Romney 1.0 was that face. Having been a missionary myself, I know the formative power of two years of missionary service. Having served as an assistant to one bishop and four stake presidents -- and Romney served as bishop and stake president -- I know the even greater formative power of those offices. I understand completely what his father George meant when he said, "I am completely the product of the Church of Jesus Christ of Latter-day Saints." That face of Mormonism is the one that calls on some of its members, particularly bishops and stake presidents, to devote as many hours gratis to their church jobs as they do to their professional jobs. It is the one that summons up extraordinary acts of love, compassion and generosity, often in response to the deepest tragedies of life -- and death.
But it is not the one that dismisses out-of-hand half the population of the United States by saying, "My job is not to worry about those people. I'll never convince them they should take personal responsibility and care for their lives." As a bishop and stake president, Romney worried about those very people. Indeed, he worried far more about them, and spent far more time and means in assisting them, than the others in his flock who were more fortunate.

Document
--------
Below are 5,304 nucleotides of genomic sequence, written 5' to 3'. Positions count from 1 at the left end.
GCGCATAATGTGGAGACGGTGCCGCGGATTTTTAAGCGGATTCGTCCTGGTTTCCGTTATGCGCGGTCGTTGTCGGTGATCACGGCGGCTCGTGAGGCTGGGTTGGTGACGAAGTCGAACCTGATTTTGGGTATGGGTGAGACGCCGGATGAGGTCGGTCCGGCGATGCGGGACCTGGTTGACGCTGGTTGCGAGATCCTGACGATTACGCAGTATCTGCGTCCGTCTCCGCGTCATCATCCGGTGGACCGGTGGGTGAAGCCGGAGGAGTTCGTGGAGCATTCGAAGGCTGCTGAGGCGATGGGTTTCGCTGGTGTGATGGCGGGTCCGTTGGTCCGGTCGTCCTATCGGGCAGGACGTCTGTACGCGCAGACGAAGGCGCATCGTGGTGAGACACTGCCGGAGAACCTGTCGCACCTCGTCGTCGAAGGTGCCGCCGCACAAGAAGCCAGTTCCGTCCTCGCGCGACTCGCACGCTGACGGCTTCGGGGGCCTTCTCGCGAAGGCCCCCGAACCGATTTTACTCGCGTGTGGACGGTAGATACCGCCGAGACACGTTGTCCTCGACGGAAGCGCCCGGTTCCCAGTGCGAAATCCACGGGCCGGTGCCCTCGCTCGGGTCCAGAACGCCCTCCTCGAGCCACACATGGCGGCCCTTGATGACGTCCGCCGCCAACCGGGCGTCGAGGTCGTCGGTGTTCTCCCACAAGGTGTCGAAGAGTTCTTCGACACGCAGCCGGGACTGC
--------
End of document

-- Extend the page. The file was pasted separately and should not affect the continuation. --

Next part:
The very basis of Mormon community, stretching back to the earliest years of Mormonism nearly two centuries ago, is that the more able have a sacred obligation to assist the less able. That sense of physical community was institutionalized in the Church's Welfare Program, which sprang out of the Great Depression as an exemplary and effective means of combining church and government assistance not only to give to those in need, but also to help them to help themselves. Any who have visited Welfare Square in Salt Lake City, as did the producers of a recent "Rock Center" documentary on MSNBC, cannot help but be impressed with what we have attempted, for over seven decades, to accomplish through what is now an international network of church facilities and volunteers.
Judge Mitt Romney as you will, and vote for or against him as you will; but do not judge Mormonism on the basis of the Mitt Romney that was unveiled to the public this week. He is not the face of Mormonism.